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Feed the Future Innovation Lab for Collaborative Research on Horticulture

Empowering women vegetable growers with drip irrigation

Target Country: Cambodia

Principal Investigator: Manuel Reyes, North Carolina Agricultural and Technical State University

Collaborators:

This is a joint project with the Sustainable Agriculture and Natural Resource Management Collaborative Research Support Program (SANREM CRSP).

Project Description

Horticulture crop production, a woman's domain in parts of Southeast Asia, is plagued by yield losses because of drought and unequal opportunities for women. Among the many technologies in horticulture, drip irrigation has demonstrated that it replaces time-consuming tasks of hand irrigation and fertilization, while increasing yield, reducing pest problems and saving water. When targeted at women, drip irrigation has also been found to increase women's productivity and income, and to enhance their welfare by reducing drudgery, decreasing workload, improving health, and saving time for other practical needs — all of which empowers them with stronger voices in their families and communities.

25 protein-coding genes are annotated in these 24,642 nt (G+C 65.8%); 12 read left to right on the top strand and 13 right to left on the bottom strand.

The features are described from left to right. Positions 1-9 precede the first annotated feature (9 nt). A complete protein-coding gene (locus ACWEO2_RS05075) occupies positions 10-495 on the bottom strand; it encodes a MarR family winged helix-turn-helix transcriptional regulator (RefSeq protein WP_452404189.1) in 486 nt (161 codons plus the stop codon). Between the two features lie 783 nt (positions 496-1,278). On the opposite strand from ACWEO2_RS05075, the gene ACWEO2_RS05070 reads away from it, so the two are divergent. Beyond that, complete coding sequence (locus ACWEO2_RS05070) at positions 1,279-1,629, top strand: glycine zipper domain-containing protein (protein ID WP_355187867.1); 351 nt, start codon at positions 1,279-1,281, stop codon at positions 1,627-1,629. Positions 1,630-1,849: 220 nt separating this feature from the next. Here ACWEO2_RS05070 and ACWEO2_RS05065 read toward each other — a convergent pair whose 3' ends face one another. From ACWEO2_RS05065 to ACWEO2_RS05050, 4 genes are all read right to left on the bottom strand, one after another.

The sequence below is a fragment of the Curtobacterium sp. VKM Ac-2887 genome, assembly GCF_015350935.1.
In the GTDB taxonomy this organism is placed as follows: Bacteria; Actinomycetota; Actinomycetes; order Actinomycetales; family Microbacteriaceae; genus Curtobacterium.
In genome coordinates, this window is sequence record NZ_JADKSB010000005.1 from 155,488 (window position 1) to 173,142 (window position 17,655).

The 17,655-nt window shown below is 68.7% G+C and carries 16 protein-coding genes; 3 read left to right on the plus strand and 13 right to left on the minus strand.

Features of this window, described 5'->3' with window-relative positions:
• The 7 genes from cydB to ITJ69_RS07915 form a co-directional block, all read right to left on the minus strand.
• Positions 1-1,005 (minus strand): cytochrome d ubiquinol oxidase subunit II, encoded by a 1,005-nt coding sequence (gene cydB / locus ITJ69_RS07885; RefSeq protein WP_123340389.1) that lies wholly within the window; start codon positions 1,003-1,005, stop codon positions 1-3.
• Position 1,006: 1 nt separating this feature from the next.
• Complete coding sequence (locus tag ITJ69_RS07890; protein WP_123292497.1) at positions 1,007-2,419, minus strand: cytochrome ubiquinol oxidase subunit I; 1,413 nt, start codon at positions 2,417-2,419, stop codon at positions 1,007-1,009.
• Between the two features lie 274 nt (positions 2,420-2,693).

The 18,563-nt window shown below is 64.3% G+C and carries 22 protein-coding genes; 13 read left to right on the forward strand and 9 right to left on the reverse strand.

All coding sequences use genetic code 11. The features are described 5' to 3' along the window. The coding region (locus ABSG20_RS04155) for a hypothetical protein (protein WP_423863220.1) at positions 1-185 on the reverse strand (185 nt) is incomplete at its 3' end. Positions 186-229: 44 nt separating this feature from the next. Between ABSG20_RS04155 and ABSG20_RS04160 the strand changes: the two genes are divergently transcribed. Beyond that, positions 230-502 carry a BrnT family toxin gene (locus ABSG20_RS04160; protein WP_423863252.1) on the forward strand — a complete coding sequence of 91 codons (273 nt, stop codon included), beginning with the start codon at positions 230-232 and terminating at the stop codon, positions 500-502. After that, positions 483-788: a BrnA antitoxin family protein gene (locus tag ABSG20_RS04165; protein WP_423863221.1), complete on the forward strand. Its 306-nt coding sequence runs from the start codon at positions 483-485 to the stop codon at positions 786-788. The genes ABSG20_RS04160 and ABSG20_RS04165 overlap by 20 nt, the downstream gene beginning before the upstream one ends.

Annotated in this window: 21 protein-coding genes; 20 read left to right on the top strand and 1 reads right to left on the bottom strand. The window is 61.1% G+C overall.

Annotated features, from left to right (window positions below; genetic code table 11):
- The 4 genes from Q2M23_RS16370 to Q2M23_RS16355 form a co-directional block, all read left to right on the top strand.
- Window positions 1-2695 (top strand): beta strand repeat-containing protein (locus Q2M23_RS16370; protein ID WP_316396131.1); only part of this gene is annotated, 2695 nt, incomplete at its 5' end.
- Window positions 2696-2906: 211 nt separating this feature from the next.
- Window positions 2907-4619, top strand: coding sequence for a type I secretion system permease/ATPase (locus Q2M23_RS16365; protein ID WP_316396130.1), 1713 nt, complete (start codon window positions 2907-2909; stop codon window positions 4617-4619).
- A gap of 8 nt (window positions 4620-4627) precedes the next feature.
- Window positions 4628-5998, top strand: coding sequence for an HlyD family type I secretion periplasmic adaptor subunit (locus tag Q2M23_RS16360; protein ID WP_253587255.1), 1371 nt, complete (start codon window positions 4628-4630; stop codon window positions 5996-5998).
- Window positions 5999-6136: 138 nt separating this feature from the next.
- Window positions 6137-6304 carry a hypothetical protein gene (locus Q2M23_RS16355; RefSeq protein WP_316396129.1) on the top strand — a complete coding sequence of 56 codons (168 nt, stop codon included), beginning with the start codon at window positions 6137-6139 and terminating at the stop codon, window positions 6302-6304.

The project is located in Siem Reap, Cambodia, near the world-famous Angkor Wat temples. Fifteen women were provided with drip irrigation systems; yields and labor are monitored for both drip and no-drip trials. The participating women chose the vegetables for the experiment and are marketing vegetables to tourism establishments in the area.

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